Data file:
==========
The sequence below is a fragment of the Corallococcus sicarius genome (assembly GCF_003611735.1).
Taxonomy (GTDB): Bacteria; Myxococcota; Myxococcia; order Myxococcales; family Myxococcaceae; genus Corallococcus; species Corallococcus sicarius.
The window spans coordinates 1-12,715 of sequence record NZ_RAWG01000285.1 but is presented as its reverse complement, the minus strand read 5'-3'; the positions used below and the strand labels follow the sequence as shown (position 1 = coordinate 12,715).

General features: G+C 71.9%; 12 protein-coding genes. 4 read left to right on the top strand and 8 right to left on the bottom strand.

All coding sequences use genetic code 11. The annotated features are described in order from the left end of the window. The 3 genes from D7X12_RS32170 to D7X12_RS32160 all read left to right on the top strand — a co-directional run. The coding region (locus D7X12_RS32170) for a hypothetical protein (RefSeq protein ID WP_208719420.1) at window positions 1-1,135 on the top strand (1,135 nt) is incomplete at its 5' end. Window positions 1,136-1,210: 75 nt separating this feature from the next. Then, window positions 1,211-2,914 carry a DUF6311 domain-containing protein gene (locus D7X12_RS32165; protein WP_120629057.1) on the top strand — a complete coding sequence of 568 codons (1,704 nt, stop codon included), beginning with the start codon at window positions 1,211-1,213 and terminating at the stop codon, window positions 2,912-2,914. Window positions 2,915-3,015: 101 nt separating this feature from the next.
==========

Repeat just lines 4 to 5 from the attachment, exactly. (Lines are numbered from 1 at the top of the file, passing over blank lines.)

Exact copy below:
General features: G+C 71.9%; 12 protein-coding genes. 4 read left to right on the top strand and 8 right to left on the bottom strand.

All coding sequences use genetic code 11. The annotated features are described in order from the left end of the window. The 3 genes from D7X12_RS32170 to D7X12_RS32160 all read left to right on the top strand — a co-directional run. The coding region (locus D7X12_RS32170) for a hypothetical protein (RefSeq protein ID WP_208719420.1) at window positions 1-1,135 on the top strand (1,135 nt) is incomplete at its 5' end. Window positions 1,136-1,210: 75 nt separating this feature from the next. Then, window positions 1,211-2,914 carry a DUF6311 domain-containing protein gene (locus D7X12_RS32165; protein WP_120629057.1) on the top strand — a complete coding sequence of 568 codons (1,704 nt, stop codon included), beginning with the start codon at window positions 1,211-1,213 and terminating at the stop codon, window positions 2,912-2,914. Window positions 2,915-3,015: 101 nt separating this feature from the next.